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Can't seem to figure out this segmentation fault and what's causing it. My sorting algo works fine for 100 generated numbers, but at some point things start to go awry. I'm adding 1 to a counter[] where the counter index is equal to the value at value[i].

void sort(int values[], int n)
{
int counter[65535];

for(int i = 0; i < n; i++)
{
    // for each value in the array, record 1 at corresponding counter[] index
    int j = values[i];
        //eprintf("j is %i, and i is %i\n", j, i);

    counter[j] += 1;
    //eprintf("j is %i, and counter[j] is %i\n", j, counter[j]);
}

This is where values are reassigned back to values[] in order:

for(int i = 0; i < n; i++)
{
    for(int j = 1; j < 65535; j++)
    {
        if (counter[j] > 0)
        {
            values[i] = j;
            eprintf("counter[%i] is %i, values[%i] is %i\n", j, counter[j], i, values[i]);
            counter[j] -= 1;

            break;
        }
    }
}


return;
}

Here's what happens when piping in 200 values:

helpers.c:87: counter[59742] is 1, values[187] is 59742
helpers.c:87: counter[60545] is 1, values[188] is 60545
helpers.c:87: counter[62311] is 1, values[189] is 62311
helpers.c:87: counter[62558] is 1, values[190] is 62558
helpers.c:87: counter[62568] is 1569645408, values[191] is 62568
helpers.c:87: counter[62568] is 1569645407, values[192] is 62568
helpers.c:87: counter[62568] is 1569645406, values[193] is 62568
helpers.c:87: counter[62568] is 1569645405, values[194] is 62568
helpers.c:87: counter[62568] is 1569645404, values[195] is 62568
helpers.c:87: counter[62568] is 1569645403, values[196] is 62568
helpers.c:87: counter[62568] is 1569645402, values[197] is 62568
helpers.c:87: counter[62568] is 1569645401, values[198] is 62568
helpers.c:87: counter[62568] is 1569645400, values[199] is 62568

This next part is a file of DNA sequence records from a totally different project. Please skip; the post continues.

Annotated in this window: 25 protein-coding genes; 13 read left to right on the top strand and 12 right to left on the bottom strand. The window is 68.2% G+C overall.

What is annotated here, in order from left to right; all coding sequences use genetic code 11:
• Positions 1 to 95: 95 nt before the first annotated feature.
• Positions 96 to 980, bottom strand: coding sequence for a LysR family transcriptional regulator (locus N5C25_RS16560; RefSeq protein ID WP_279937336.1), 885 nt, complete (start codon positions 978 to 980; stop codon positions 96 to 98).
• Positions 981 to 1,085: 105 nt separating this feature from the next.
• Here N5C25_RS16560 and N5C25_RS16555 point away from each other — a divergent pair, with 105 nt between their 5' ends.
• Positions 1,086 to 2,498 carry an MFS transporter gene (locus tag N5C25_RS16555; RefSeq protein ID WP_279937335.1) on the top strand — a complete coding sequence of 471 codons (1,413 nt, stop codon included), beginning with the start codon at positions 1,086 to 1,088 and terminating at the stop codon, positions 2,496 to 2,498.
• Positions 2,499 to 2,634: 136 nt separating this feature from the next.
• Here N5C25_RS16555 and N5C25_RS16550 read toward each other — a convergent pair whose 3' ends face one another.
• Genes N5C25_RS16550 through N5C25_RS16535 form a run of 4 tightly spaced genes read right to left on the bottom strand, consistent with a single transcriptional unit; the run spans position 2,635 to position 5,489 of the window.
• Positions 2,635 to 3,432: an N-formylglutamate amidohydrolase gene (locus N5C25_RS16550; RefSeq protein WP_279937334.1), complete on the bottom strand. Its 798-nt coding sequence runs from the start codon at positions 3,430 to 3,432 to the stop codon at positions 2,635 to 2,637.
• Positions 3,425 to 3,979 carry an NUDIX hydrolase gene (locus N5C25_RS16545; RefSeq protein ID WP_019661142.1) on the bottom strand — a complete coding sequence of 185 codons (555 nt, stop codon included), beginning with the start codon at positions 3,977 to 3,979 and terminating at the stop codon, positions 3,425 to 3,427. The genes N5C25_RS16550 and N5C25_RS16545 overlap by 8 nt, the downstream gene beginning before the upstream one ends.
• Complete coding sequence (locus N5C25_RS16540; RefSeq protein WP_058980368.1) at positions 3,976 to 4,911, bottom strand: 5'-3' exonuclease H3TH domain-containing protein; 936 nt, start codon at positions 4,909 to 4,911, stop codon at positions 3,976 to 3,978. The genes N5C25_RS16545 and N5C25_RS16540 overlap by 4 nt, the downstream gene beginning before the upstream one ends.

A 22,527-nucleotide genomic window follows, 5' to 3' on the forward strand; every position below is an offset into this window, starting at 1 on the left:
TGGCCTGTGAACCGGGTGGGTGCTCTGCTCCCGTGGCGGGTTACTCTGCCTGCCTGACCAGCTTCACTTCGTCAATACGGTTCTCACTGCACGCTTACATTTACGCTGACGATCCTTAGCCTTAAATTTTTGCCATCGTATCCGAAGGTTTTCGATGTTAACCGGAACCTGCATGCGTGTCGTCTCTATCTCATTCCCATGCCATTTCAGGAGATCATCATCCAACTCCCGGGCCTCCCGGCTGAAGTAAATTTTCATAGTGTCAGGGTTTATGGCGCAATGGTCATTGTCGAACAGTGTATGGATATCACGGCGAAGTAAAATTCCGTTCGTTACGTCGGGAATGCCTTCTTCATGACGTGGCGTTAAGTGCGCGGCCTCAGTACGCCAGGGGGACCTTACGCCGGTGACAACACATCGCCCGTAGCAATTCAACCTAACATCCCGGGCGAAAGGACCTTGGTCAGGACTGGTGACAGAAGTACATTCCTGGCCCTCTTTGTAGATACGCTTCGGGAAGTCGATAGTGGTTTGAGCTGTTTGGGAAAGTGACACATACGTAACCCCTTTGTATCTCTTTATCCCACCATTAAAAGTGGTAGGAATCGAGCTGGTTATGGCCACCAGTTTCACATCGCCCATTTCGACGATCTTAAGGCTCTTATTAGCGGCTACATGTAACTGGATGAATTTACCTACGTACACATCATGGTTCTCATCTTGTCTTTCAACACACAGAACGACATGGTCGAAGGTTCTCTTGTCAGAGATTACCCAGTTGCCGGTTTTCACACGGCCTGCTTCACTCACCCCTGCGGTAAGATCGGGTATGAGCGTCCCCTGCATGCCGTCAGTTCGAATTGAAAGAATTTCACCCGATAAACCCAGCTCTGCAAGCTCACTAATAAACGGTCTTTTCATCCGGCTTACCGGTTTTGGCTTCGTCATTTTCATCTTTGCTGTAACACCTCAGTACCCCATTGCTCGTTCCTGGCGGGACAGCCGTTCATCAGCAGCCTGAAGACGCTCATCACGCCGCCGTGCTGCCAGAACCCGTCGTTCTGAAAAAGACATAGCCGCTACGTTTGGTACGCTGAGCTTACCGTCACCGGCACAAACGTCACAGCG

This bit is particularly confusing:

helpers.c:76: counter[62681] is 32766

Why would j increment to 32766 when presented with integer 62681 from the values[]?

1

The code creates the counter array:

                int counter[65535];

but doesn't initialize it. What is in the array? Try printing out the contents of the array (or maybe the first 20 elements) to see.

As a side note, while this will work for a list of integers with values of up to 65535, it is problematic. The code should be able to handle sorting a list of any size (up to the capacity limits of the vars used.) In computing, sorting lists with millions of elements is commonplace. So is sorting lists with undetermined values, or values with a wide range. It's also common to have a list of a comparatively small number of elements, but with a very wide domain, such as 100 random numbers between 0 and 10 million. An efficient sort will handle 100 numbers easily, but are you going to step through a 10 million element array as your code does?

It is better to sort the actual list. I'll leave it to you to do the big-O analysis on it. I'd also suggest that you try to implement a sort that actually sorts the target list itself. You really need to master this skill as a programmer.

If this answers your question, please click on the check mark to accept. Let's keep up on forum maintenance. ;-)

5
  • I take your point about being able to search lists of undetermined values, but for the pset we know that all integers in the list will be positive and not exceeding 65535.
    – Scott J.
    Aug 12 '17 at 7:37
  • Printing out the first 20 values of counting[] yields as expected; 0 because no values from 1-20 were found in the values[].
    – Scott J.
    Aug 12 '17 at 7:45
  • The problem is at the upper ends of the counting array where I'm getting long integers, as in the second screen shot of the code. Pset is supposed to use a linear sorting method, and the advice given is to use counting sort. Obviously I've not implemented counting sort correctly, but I'm still not clear on where these large values that show up on the upper end are coming from.
    – Scott J.
    Aug 12 '17 at 7:46
  • Interesting. OK, my suggestion to print the first 20 elements to demonstrate the issue was in error. As you said, the problem is at the top end of the array. However, the problem is still the same - the array hasn't been initialized. I ran the code and recreated the problem. When I then added code to initialize every element in the array to 0, the problem was resolved. You could add a for loop with an if statement to print array elements greater than 0 to diagnose.
    – Cliff B
    Aug 12 '17 at 16:00
  • Cliff - Many thanks for the help. That was a successful debug for me as well. Cheers!
    – Scott J.
    Aug 14 '17 at 16:10

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